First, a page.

- Use written documentation for change orders. Disputes over change orders are a common cause of construction litigation. A change order should describe the precise change that is requested, the party making the request, the cost of the change order (if known) along with any impact that the change order will have on the contract price paid by the property owner and the date of completion. Of course, any change order should be signed by all parties to the contract. If an architect is involved in the project be sure to have the architect sign off on the change order as well. Click here for a simple change order form that can assist you in documenting change orders.
- Getting ahead of draws. Although a lender may make period inspections of the construction project to insure that progress is being made in accordance with a draw schedule, neither the property owner nor the contractor should rely solely on the lender’s inspection to insure that draws paid are roughly equivalent to the work completed. If a contractor completes substantially more work than that paid for, it is often a sign that change orders have not been property discussed and documented or that there is an underlying lack of communication regarding what payment is due. Getting ahead of draws by the contractor can result in the contractor going for long period of time without payment if a dispute arises. As for the property owner, allowing a contractor to get substantially ahead of draw payments due increases the likelihood of work stoppages or a lien being filed because of time constraints. In drawing up the construction contract, it is important to be in communication with the lender to insure that the lender’s draw schedule is consistent with that set forth in the contract.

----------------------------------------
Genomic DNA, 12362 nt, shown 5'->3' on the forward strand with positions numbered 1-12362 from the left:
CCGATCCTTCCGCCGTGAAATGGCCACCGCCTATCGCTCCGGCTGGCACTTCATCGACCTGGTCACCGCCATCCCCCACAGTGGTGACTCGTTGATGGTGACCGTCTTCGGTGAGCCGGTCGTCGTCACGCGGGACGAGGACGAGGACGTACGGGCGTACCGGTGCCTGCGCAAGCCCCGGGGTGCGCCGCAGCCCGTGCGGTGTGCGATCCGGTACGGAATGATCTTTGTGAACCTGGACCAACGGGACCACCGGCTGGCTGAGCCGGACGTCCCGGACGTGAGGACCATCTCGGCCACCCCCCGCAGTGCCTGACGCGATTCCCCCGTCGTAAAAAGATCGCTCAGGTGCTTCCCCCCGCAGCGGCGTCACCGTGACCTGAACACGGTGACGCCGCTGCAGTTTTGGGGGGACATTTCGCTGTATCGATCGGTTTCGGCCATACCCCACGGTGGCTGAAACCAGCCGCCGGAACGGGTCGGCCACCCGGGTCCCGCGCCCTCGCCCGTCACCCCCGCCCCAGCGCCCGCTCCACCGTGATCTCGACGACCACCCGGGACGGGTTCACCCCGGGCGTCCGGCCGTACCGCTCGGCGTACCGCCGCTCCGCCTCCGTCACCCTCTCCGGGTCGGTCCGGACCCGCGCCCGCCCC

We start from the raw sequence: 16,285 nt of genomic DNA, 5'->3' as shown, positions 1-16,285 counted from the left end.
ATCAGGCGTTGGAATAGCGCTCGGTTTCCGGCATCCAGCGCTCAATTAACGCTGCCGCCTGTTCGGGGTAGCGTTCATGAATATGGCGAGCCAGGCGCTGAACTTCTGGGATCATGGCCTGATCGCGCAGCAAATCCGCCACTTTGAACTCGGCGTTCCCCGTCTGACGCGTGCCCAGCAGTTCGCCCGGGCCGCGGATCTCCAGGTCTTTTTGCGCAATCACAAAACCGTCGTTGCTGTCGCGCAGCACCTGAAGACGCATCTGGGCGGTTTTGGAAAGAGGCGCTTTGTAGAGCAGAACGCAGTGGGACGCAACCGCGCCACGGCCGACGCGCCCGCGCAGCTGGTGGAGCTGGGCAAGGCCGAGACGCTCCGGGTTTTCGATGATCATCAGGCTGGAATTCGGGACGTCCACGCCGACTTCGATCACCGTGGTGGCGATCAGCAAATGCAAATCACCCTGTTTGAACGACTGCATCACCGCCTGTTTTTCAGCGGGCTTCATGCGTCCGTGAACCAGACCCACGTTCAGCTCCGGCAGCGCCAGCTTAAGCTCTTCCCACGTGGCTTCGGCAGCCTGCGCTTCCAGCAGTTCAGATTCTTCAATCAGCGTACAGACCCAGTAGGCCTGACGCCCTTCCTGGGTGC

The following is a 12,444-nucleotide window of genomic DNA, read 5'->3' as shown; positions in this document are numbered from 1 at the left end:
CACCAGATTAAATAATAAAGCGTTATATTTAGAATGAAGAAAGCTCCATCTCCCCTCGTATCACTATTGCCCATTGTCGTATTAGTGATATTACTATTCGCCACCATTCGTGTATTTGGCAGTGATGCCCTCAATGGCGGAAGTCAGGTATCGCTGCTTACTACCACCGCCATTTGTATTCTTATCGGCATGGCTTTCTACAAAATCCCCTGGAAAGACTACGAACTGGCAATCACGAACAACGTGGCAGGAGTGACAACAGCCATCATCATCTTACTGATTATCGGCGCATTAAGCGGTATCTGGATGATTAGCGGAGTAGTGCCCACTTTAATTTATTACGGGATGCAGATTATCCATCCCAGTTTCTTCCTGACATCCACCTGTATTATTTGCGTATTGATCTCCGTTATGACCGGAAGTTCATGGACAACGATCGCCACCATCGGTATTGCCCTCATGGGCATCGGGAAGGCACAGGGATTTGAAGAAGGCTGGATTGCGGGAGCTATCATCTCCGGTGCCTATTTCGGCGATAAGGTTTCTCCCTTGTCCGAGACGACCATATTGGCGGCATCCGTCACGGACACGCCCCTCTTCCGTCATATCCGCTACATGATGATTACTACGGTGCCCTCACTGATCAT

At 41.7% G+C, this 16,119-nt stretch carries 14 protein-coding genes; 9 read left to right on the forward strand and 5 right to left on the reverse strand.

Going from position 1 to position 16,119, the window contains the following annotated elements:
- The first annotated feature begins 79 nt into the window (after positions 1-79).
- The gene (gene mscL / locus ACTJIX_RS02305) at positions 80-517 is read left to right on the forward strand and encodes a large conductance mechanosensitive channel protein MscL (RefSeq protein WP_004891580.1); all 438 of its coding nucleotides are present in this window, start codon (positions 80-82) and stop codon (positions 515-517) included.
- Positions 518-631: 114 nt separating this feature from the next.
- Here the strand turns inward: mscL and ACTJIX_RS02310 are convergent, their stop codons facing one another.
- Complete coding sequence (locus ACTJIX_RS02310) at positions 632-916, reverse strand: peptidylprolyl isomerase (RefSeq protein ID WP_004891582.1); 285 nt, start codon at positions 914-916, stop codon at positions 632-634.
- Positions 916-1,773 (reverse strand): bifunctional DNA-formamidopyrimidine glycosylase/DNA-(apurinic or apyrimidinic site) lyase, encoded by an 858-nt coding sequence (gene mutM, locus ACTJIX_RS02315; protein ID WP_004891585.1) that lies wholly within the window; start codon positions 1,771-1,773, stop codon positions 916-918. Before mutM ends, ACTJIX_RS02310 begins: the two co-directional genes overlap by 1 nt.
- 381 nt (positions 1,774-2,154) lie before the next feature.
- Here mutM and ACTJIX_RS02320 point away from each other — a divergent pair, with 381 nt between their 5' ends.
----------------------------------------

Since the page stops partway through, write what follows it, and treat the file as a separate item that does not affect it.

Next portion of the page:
- Failure to specify allowances. Too many construction contracts include vague references to allowances for appliances, cabinets, carpeting, etc. Any allowances should be very specific as to the amount of the allowance, the effect on the contract price and the specific items that are included in such allowances. Allowances should also be realistic. Be sure to include any changes in allowances in a written change order.